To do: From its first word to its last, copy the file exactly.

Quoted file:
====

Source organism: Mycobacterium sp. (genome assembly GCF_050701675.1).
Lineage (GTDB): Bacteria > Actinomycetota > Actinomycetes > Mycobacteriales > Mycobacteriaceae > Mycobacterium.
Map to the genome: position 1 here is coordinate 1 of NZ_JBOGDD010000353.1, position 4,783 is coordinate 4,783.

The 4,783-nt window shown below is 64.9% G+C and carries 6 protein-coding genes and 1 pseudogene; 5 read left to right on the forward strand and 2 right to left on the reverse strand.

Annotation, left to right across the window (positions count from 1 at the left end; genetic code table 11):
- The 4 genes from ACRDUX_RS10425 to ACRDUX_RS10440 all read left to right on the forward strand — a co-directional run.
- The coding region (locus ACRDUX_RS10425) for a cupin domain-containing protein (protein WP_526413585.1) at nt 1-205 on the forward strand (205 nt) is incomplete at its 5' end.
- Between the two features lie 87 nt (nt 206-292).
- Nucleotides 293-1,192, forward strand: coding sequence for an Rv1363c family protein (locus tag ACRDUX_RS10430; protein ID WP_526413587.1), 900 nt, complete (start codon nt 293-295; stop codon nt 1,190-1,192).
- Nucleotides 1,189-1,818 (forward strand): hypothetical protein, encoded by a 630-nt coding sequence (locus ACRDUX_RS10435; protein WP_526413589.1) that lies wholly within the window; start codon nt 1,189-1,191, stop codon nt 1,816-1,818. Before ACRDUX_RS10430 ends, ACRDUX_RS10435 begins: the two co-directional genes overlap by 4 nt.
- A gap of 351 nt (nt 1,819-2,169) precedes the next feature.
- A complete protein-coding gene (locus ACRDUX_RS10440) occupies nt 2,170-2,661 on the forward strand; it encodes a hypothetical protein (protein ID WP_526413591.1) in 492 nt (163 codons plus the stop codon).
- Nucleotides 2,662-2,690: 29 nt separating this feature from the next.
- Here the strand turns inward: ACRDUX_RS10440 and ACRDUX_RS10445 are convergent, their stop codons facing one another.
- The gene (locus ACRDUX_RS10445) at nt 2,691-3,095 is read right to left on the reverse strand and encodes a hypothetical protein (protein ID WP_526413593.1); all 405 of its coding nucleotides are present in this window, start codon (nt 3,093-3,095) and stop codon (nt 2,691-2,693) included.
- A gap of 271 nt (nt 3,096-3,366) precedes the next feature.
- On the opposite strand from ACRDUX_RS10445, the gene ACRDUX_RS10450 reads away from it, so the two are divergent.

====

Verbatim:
Source organism: Mycobacterium sp. (genome assembly GCF_050701675.1).
Lineage (GTDB): Bacteria > Actinomycetota > Actinomycetes > Mycobacteriales > Mycobacteriaceae > Mycobacterium.
Map to the genome: position 1 here is coordinate 1 of NZ_JBOGDD010000353.1, position 4,783 is coordinate 4,783.

The 4,783-nt window shown below is 64.9% G+C and carries 6 protein-coding genes and 1 pseudogene; 5 read left to right on the forward strand and 2 right to left on the reverse strand.

Annotation, left to right across the window (positions count from 1 at the left end; genetic code table 11):
- The 4 genes from ACRDUX_RS10425 to ACRDUX_RS10440 all read left to right on the forward strand — a co-directional run.
- The coding region (locus ACRDUX_RS10425) for a cupin domain-containing protein (protein WP_526413585.1) at nt 1-205 on the forward strand (205 nt) is incomplete at its 5' end.
- Between the two features lie 87 nt (nt 206-292).
- Nucleotides 293-1,192, forward strand: coding sequence for an Rv1363c family protein (locus tag ACRDUX_RS10430; protein ID WP_526413587.1), 900 nt, complete (start codon nt 293-295; stop codon nt 1,190-1,192).
- Nucleotides 1,189-1,818 (forward strand): hypothetical protein, encoded by a 630-nt coding sequence (locus ACRDUX_RS10435; protein WP_526413589.1) that lies wholly within the window; start codon nt 1,189-1,191, stop codon nt 1,816-1,818. Before ACRDUX_RS10430 ends, ACRDUX_RS10435 begins: the two co-directional genes overlap by 4 nt.
- A gap of 351 nt (nt 1,819-2,169) precedes the next feature.
- A complete protein-coding gene (locus ACRDUX_RS10440) occupies nt 2,170-2,661 on the forward strand; it encodes a hypothetical protein (protein ID WP_526413591.1) in 492 nt (163 codons plus the stop codon).
- Nucleotides 2,662-2,690: 29 nt separating this feature from the next.
- Here the strand turns inward: ACRDUX_RS10440 and ACRDUX_RS10445 are convergent, their stop codons facing one another.
- The gene (locus ACRDUX_RS10445) at nt 2,691-3,095 is read right to left on the reverse strand and encodes a hypothetical protein (protein ID WP_526413593.1); all 405 of its coding nucleotides are present in this window, start codon (nt 3,093-3,095) and stop codon (nt 2,691-2,693) included.
- A gap of 271 nt (nt 3,096-3,366) precedes the next feature.
- On the opposite strand from ACRDUX_RS10445, the gene ACRDUX_RS10450 reads away from it, so the two are divergent.